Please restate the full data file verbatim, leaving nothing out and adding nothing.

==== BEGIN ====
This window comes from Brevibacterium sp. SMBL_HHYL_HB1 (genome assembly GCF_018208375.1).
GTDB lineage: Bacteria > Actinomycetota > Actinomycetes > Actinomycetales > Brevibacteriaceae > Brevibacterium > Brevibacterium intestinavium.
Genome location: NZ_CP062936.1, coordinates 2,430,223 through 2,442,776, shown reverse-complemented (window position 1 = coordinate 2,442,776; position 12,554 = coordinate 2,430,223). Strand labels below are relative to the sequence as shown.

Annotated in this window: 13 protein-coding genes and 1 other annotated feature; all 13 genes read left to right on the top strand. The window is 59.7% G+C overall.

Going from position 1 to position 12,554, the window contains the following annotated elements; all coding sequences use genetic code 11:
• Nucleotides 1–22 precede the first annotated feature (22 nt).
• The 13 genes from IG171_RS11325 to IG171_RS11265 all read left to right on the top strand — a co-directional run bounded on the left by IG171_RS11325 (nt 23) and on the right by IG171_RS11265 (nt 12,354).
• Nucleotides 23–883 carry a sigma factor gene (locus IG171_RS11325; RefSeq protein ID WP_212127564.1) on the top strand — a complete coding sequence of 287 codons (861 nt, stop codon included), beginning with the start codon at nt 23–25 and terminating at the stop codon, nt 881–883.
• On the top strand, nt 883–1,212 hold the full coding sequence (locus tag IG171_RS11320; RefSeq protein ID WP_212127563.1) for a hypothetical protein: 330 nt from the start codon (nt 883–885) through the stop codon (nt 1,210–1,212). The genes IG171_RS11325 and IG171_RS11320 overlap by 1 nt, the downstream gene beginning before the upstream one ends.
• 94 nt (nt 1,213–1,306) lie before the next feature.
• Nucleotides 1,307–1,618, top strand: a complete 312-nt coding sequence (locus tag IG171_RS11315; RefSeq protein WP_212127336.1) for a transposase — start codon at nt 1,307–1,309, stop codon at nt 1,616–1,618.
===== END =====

This window comes from Brevibacterium sp. SMBL_HHYL_HB1 (genome assembly GCF_018208375.1).
GTDB lineage: Bacteria > Actinomycetota > Actinomycetes > Actinomycetales > Brevibacteriaceae > Brevibacterium > Brevibacterium intestinavium.
Genome location: NZ_CP062936.1, coordinates 2,430,223 through 2,442,776, shown reverse-complemented (window position 1 = coordinate 2,442,776; position 12,554 = coordinate 2,430,223). Strand labels below are relative to the sequence as shown.

Annotated in this window: 13 protein-coding genes and 1 other annotated feature; all 13 genes read left to right on the top strand. The window is 59.7% G+C overall.

Going from position 1 to position 12,554, the window contains the following annotated elements; all coding sequences use genetic code 11:
• Nucleotides 1–22 precede the first annotated feature (22 nt).
• The 13 genes from IG171_RS11325 to IG171_RS11265 all read left to right on the top strand — a co-directional run bounded on the left by IG171_RS11325 (nt 23) and on the right by IG171_RS11265 (nt 12,354).
• Nucleotides 23–883 carry a sigma factor gene (locus IG171_RS11325; RefSeq protein ID WP_212127564.1) on the top strand — a complete coding sequence of 287 codons (861 nt, stop codon included), beginning with the start codon at nt 23–25 and terminating at the stop codon, nt 881–883.
• On the top strand, nt 883–1,212 hold the full coding sequence (locus tag IG171_RS11320; RefSeq protein ID WP_212127563.1) for a hypothetical protein: 330 nt from the start codon (nt 883–885) through the stop codon (nt 1,210–1,212). The genes IG171_RS11325 and IG171_RS11320 overlap by 1 nt, the downstream gene beginning before the upstream one ends.
• 94 nt (nt 1,213–1,306) lie before the next feature.
• Nucleotides 1,307–1,618, top strand: a complete 312-nt coding sequence (locus tag IG171_RS11315; RefSeq protein WP_212127336.1) for a transposase — start codon at nt 1,307–1,309, stop codon at nt 1,616–1,618.